I do have an autograph book.  This is a hobby rather than for proof, but it never hurts to have confirmation.  When I was six or seven years old, I went to see Father Christmas with my mum, and grandma (my late, lovely Nana Cissie).  We went to a large department store, which was, at the time, named Sopers.  Sopers sold out to the large chain, Debenhams, but when I was young, Sopers was the department store in Harrow.  It was always very exciting. Although I did not think Santa Claus was real, it was a couple of weeks before the big day, and receiving a present in advance was, to me, a bit of a coup.  The oversized man in the red coat, and sporting a rather unkempt white beard, handed me a present.  My mother intervened.  'She is too old for that', she said.  Although, as I said, I was not a particular 'believer', I did have a thought that he was the one who decided whether you were to have presents, and which presents you were to have.  My mum had just told him, 'No!'.  There was no authority like my mother.  Father Christmas, the man who rules Christmas, had just taken an order from my mother!  I longed to be like my mother, for no other reason than she was the boss!  She would chastise my grandmother for doing something wrong, then turn right around and do the same to me!  I longed to be at the age where I could scold my mum, and my kids.  Of course, the disciplining of my grandmother was always done out of consideration.  'Mum, don't do that, let me', was usually the form of reprimand, but to a youngster, a telling off was a telling off!  Anyway, my mother told Father Christmas, 'No', and the big man listened. He signalled to his female, skinhead elf, who did not seem particularly happy at having swapped her 'tonic' suit, and Ben Sherman shirt, for a green tunic, that did nothing for her 'hard' image, and the said elf, handed me a small packet.  Once back at my grandma's flat, I ripped off the paper, and was absolutely devastated. It was a very small note book with different colour pages.  'It's an autograph book', my mother announced, with a modicum of excitement.  My mum and grandma proceeded to write rhymes in the book, and signed their names.  My disappointment was no less.  To add insult to injury, my dad suggested he take the book with him, and if anyone famous was to enter his taxi, he would get their autograph.  So now, not only did I not have a cutesy present, I had no present at all.  The third degree of disenchantment was when he obtained a signature.  It was from the actress Lee Remick.  Proudly, I went to school and announced, 'I have Lee Remick's autograph'.  This event preceded the film, 'The Omen', and the name meant nothing to my infant friends.  I decided to keep quiet when my dad said that the actress Ann Todd had been his passenger.  Who?  Exactly!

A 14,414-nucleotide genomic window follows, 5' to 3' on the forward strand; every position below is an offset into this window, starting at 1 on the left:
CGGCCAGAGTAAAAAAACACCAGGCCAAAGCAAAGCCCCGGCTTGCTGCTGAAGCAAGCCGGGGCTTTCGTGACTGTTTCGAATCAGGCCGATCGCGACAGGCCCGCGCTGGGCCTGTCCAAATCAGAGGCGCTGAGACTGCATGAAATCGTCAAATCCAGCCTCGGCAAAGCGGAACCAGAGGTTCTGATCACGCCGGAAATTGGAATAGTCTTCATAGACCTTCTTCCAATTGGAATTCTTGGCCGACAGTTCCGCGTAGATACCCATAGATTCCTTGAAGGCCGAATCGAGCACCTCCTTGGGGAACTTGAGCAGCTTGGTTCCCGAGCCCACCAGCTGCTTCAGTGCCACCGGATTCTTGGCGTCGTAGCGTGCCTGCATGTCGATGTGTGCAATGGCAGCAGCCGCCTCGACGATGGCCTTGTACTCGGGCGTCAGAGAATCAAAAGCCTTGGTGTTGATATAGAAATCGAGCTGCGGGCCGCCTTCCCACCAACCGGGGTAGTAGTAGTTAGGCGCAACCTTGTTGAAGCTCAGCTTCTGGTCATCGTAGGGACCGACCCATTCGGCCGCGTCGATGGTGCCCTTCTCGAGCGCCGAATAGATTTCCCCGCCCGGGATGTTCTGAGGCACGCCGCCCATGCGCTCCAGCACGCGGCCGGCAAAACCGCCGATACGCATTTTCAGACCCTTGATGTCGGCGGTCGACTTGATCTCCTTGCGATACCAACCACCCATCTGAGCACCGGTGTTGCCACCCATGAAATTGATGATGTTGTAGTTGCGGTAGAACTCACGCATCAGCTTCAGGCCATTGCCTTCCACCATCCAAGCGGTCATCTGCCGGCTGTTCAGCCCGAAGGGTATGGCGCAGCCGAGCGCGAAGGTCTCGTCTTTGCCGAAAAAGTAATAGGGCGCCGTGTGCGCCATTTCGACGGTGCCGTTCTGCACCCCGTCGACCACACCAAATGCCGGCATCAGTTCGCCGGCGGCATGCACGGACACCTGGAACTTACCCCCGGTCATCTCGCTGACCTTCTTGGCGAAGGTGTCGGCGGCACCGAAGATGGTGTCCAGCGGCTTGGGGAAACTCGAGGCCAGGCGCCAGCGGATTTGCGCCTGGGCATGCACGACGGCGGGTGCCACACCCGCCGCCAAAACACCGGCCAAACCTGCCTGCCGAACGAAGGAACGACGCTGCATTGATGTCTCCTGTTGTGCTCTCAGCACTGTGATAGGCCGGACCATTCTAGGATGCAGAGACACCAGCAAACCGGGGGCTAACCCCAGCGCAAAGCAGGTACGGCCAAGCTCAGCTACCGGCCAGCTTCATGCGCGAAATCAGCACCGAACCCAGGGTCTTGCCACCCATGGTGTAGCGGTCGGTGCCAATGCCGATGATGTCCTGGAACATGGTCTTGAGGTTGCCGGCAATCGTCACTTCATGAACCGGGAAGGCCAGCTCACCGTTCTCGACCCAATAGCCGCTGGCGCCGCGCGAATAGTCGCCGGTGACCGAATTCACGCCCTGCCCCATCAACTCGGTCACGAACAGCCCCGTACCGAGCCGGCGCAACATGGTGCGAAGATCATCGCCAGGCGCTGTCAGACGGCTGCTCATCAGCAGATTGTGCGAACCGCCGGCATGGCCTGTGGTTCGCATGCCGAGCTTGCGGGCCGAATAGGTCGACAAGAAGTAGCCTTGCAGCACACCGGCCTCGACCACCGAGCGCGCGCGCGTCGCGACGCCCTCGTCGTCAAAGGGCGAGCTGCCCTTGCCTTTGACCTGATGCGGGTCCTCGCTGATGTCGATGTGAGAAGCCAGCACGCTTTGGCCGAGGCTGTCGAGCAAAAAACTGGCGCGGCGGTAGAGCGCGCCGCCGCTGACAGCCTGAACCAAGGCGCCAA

However, despite having met Cassias Clay, a few years earlier, and giving his autograph to a couple of lads, who lived a few doors down, my dad continued to 'find' famous people.  My book became fuller and fuller, and it appeared the more minor the celebrity, the more popular I became, as my friends knew television personalities rather than big screen names. 

I had a couple of occasions to add names myself.  Roger Moore's daughter attended the same school as one of my neighbours, and she invited the child back 'for tea'.  Roger, himself, came to collect her and he was surrounded by pre-teen boys and girls, thrusting pen and paper under his nose.  He dealt with the onslaught with smiles and such patience, we all felt incredibly special.  He was a true gentleman.  As a teenager, I queued for hours to see Dennis Waterman at the opening of 'Top Shop', in Harrow, and the ticket upon which he wrote his name, fell from the book and is now in my kitchen note box. 

Several years ago, I spent more time than necessary working out the relationship between my mother, and the actress Joan Collins (and her author sister, Jackie).  I managed to assess that they 'shared' third cousins.  My mother disowns this relationship, vigorously! 

My degree of separation from the Royals is not particularly advantageous.  In fact, I didn't even mention it to the 'manicurist to the stars', although I am sure I can sway the conversation around if I feel the need.  Austin has its own celebrities.  However, Sandra Bullock has yet to appear in Coronation Street (my favourite English Soap), although the Duchess of Cornwall has been in the Archers!  So it would appear, at least from my perspective, that the Royals are 'one up'.  Perhaps, one day, if I ever publish my blog in book form, someone might say, 'I knew her when she was just a blogger!'  Oh well, who knows, it may be....another story!